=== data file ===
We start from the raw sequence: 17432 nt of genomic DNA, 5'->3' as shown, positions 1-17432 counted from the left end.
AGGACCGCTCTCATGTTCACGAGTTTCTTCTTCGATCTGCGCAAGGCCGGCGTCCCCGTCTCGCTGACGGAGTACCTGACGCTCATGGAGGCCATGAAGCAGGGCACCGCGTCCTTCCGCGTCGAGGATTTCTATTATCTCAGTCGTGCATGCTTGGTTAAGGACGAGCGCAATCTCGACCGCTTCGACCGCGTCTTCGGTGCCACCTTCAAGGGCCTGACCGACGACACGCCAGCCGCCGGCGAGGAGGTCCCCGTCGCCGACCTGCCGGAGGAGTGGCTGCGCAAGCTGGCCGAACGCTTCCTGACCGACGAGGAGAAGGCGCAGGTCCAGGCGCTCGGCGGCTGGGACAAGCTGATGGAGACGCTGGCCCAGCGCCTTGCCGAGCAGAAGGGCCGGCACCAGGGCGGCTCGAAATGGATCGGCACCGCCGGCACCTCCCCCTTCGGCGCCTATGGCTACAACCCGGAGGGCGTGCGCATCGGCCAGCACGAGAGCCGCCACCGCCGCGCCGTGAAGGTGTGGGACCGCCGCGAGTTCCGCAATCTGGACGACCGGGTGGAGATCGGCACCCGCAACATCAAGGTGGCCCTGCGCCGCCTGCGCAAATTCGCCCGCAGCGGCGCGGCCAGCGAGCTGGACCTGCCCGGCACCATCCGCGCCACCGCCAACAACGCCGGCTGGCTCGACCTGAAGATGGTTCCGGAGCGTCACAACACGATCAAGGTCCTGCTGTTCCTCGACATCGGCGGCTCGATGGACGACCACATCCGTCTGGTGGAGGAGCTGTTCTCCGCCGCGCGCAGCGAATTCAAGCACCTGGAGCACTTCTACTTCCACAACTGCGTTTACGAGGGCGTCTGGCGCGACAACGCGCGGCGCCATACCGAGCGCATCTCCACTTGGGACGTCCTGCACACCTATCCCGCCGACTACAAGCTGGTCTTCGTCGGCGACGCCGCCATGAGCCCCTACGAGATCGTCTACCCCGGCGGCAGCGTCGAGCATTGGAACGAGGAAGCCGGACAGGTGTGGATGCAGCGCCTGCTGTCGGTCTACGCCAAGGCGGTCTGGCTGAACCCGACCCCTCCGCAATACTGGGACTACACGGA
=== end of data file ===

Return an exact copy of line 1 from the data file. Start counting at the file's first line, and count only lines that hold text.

We start from the raw sequence: 17432 nt of genomic DNA, 5'->3' as shown, positions 1-17432 counted from the left end.